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Marie Mandíková | April 9, 2024

Breakthrough in football: discrimination and restriction of competition in compiling match lineup?

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The rules of the Union of European Football Associations (UEFA) require professional football clubs participating in any of the international club football competitions to enter at least 8 so-called homegrown players when compiling their lineup. The maximum number of players on the lineup is 25. The classification of a player as “homegrown" is conditional on the player having been trained for at least 3 years between the ages of 15 and 21 either by his club or by another club in the same national league. In addition, of the 8 home players, at least 4 players must be trained by the club that signed them up.

The URBSFA (Belgian Football Association) has implemented a similar rule in its regulations, but only regarding the requirement of 8 homegrown players, i.e. in this case players trained by any Belgian club. The condition that 4 of them be additionally prepared by their club is not included in the URBSFA regulations.

However, one of the football players, who is professionally active in Belgium, has turned to the Belgian Court of Arbitration for Sport (and later to the Francophone Court of First Instance in Brussels) and  sought to have those UEFA and URBSFA rules declared absolutely null and void. According to him, they infringe Articles 45 TFEU (free movement of workers) and 101 TFEU (competition law). The case was eventually taken up by the CJEU, which asked four main questions, namely:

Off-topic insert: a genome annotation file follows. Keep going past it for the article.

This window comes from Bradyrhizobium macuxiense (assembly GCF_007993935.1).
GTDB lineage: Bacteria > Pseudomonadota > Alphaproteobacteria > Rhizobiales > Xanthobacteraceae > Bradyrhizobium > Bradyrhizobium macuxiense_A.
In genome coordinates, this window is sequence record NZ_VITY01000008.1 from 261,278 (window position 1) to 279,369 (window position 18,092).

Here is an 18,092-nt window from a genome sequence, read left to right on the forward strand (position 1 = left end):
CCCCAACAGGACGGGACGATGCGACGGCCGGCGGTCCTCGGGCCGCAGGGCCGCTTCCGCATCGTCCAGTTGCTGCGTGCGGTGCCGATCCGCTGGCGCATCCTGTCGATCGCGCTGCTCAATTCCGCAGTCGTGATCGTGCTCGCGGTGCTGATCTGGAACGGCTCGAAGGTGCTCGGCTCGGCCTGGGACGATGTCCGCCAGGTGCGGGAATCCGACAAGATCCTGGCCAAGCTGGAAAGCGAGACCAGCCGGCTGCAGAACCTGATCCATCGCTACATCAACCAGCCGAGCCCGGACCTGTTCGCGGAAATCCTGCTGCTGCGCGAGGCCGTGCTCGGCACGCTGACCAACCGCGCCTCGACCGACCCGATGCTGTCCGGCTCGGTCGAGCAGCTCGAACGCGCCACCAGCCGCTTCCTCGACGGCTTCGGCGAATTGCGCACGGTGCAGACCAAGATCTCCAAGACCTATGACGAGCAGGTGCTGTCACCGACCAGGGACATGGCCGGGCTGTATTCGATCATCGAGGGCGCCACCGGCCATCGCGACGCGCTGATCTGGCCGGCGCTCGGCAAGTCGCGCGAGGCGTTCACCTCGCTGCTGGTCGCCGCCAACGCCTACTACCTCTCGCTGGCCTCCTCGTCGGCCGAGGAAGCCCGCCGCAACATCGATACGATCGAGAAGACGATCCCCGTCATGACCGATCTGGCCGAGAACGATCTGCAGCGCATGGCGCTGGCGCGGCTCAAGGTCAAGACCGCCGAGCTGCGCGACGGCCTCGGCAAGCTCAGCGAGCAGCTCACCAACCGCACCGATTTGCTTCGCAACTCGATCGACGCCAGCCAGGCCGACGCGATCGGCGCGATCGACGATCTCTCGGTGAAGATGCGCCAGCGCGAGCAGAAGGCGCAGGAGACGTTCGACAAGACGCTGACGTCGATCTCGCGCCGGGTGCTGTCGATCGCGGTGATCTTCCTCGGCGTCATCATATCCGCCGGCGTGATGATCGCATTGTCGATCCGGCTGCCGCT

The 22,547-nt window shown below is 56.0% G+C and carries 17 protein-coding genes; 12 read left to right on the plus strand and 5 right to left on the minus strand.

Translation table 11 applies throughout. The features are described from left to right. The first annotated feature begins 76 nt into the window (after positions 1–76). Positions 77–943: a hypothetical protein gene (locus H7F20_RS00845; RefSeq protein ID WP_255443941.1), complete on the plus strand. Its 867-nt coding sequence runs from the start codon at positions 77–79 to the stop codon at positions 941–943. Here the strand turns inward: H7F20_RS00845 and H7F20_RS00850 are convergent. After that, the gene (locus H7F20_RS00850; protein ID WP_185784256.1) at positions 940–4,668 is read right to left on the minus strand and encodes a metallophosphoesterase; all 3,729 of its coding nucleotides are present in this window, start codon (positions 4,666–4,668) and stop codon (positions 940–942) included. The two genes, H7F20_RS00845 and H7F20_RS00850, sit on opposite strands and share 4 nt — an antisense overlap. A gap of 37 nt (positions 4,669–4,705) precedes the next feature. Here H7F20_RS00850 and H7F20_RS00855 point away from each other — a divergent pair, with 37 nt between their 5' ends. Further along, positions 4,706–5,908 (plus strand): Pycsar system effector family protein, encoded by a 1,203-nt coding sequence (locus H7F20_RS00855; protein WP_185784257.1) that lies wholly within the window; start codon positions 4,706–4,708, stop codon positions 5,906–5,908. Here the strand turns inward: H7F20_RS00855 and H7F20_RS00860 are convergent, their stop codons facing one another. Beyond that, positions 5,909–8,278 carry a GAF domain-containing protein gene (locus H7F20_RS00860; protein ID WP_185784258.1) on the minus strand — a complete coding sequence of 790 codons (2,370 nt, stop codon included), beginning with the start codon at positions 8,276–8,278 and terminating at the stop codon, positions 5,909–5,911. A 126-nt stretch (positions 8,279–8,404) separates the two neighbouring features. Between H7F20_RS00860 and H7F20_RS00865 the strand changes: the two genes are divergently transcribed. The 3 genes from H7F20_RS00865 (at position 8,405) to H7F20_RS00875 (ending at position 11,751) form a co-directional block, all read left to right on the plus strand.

1. Does EU law apply to sport and the activities of sports associations?

In its response to the first legal question, the CJEU recalled the conclusions of its previous case law, which show that to the extent that sport constitutes an economic activity, it is covered by European law relevant to that activity. EU law does not apply only to sport-specific rules adopted “solely for non-economic reasons”. However, given the social and educational importance of sporting activities for EU citizens, the specific features of these activities must also be taken into account when applying Articles 45 and 101 TFEU. In other words, if a rule adopted by a sports association is to be assessed as an obstacle to the free movement of workers or an anti-competitive cartel agreement, the specific circumstances must always be considered in the context of the nature, organisation and functioning of the sport in question.


  1. Are football associations “undertakings” within the meaning of the TFEU?

In the Court’s view, sports associations, which offer goods or services and therefore have an economic activity, constitute an undertaking within the meaning of the TFEU. The prohibition of conduct (potentially) distorting, restricting or excluding competition contained in Article 101 TFEU applies to any entity engaged in an economic activity, including sports associations.


  1. Do football associations have the power to restrict football clubs in forming teams?